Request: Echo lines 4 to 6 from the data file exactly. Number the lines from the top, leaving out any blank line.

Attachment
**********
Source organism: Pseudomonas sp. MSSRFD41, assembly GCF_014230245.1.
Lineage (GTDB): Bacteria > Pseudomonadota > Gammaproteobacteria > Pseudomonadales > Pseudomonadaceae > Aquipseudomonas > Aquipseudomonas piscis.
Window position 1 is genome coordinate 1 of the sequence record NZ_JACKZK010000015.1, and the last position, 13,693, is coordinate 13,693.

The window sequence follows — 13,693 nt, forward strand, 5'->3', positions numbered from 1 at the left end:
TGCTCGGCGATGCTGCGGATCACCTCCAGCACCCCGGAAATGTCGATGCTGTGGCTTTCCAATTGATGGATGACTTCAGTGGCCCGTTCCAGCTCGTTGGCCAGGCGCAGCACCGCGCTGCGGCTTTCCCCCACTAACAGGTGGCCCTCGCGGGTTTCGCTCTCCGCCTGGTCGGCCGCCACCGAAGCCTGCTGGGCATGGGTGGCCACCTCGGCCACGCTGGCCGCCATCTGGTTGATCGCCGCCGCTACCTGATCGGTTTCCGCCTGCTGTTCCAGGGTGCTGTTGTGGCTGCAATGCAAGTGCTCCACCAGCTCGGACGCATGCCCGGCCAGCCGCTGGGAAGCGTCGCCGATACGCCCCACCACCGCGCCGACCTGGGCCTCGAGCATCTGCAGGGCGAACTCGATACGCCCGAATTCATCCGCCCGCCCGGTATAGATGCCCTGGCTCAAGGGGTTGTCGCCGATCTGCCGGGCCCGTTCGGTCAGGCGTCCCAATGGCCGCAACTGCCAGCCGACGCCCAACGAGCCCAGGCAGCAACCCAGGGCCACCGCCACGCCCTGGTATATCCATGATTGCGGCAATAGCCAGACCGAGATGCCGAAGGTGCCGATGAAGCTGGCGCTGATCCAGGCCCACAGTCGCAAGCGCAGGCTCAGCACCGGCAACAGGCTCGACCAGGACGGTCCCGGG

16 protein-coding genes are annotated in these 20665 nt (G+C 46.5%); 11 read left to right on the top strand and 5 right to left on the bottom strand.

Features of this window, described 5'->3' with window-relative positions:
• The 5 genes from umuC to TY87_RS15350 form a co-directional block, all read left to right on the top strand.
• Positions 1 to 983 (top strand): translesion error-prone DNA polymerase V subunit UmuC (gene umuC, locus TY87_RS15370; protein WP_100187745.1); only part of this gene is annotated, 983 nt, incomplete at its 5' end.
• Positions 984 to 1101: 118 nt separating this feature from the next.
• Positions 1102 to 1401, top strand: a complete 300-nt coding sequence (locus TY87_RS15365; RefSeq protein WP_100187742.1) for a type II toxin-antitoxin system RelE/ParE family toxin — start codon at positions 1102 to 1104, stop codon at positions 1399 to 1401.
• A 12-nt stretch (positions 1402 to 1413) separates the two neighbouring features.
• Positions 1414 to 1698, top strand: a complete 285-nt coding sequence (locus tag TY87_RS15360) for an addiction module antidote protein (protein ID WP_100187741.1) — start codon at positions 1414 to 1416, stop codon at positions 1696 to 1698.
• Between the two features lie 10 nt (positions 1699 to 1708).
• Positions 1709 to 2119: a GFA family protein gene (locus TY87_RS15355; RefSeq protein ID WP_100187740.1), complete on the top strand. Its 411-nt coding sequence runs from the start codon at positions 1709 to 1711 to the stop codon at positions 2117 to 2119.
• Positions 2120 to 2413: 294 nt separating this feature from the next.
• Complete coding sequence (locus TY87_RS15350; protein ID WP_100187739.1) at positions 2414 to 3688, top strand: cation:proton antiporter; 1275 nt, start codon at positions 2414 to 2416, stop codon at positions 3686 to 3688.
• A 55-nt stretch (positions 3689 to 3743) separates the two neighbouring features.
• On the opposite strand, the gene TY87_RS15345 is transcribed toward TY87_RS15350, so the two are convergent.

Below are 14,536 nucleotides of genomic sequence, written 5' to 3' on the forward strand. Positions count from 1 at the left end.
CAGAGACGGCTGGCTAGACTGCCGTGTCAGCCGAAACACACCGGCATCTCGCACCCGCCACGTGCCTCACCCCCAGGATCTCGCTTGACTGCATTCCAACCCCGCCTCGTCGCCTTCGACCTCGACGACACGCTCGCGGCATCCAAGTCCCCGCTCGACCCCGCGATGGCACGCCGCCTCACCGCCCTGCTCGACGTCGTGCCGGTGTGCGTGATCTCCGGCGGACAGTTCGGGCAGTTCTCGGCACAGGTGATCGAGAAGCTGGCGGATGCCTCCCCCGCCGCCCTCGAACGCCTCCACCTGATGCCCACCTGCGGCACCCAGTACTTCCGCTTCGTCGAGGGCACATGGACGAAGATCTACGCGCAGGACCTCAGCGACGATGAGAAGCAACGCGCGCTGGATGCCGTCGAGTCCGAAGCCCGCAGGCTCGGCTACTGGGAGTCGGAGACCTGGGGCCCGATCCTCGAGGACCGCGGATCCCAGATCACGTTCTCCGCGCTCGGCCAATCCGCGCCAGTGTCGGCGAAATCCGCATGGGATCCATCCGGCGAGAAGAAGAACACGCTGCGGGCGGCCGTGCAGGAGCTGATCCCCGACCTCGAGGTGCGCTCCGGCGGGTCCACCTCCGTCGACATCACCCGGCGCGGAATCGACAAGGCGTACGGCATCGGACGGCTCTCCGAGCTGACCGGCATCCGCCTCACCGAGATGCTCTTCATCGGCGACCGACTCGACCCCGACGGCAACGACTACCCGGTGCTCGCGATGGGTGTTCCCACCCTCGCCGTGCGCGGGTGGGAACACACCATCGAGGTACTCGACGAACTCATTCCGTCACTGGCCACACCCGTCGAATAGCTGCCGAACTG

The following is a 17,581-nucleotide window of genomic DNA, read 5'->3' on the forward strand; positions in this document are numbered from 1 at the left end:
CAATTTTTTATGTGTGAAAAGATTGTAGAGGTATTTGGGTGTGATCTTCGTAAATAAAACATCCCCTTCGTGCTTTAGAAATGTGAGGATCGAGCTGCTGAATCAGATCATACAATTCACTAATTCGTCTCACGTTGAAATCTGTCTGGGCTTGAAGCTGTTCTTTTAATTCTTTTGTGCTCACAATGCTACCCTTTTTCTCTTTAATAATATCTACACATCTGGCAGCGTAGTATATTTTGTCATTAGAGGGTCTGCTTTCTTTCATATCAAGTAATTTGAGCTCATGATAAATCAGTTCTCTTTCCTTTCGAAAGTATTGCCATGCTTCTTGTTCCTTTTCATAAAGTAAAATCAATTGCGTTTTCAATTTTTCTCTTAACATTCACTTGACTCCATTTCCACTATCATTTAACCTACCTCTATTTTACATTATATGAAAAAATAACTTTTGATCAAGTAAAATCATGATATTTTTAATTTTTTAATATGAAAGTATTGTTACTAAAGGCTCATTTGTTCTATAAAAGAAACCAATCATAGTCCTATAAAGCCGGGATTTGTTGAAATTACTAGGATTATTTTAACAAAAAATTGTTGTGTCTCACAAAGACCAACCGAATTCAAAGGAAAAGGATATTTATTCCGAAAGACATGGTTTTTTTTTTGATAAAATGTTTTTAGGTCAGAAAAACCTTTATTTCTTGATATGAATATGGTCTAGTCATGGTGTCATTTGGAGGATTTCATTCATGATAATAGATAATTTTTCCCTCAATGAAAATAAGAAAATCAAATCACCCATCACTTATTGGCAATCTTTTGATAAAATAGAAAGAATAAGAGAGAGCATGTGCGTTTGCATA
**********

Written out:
The window sequence follows — 13,693 nt, forward strand, 5'->3', positions numbered from 1 at the left end:
TGCTCGGCGATGCTGCGGATCACCTCCAGCACCCCGGAAATGTCGATGCTGTGGCTTTCCAATTGATGGATGACTTCAGTGGCCCGTTCCAGCTCGTTGGCCAGGCGCAGCACCGCGCTGCGGCTTTCCCCCACTAACAGGTGGCCCTCGCGGGTTTCGCTCTCCGCCTGGTCGGCCGCCACCGAAGCCTGCTGGGCATGGGTGGCCACCTCGGCCACGCTGGCCGCCATCTGGTTGATCGCCGCCGCTACCTGATCGGTTTCCGCCTGCTGTTCCAGGGTGCTGTTGTGGCTGCAATGCAAGTGCTCCACCAGCTCGGACGCATGCCCGGCCAGCCGCTGGGAAGCGTCGCCGATACGCCCCACCACCGCGCCGACCTGGGCCTCGAGCATCTGCAGGGCGAACTCGATACGCCCGAATTCATCCGCCCGCCCGGTATAGATGCCCTGGCTCAAGGGGTTGTCGCCGATCTGCCGGGCCCGTTCGGTCAGGCGTCCCAATGGCCGCAACTGCCAGCCGACGCCCAACGAGCCCAGGCAGCAACCCAGGGCCACCGCCACGCCCTGGTATATCCATGATTGCGGCAATAGCCAGACCGAGATGCCGAAGGTGCCGATGAAGCTGGCGCTGATCCAGGCCCACAGTCGCAAGCGCAGGCTCAGCACCGGCAACAGGCTCGACCAGGACGGTCCCGGG

16 protein-coding genes are annotated in these 20665 nt (G+C 46.5%); 11 read left to right on the top strand and 5 right to left on the bottom strand.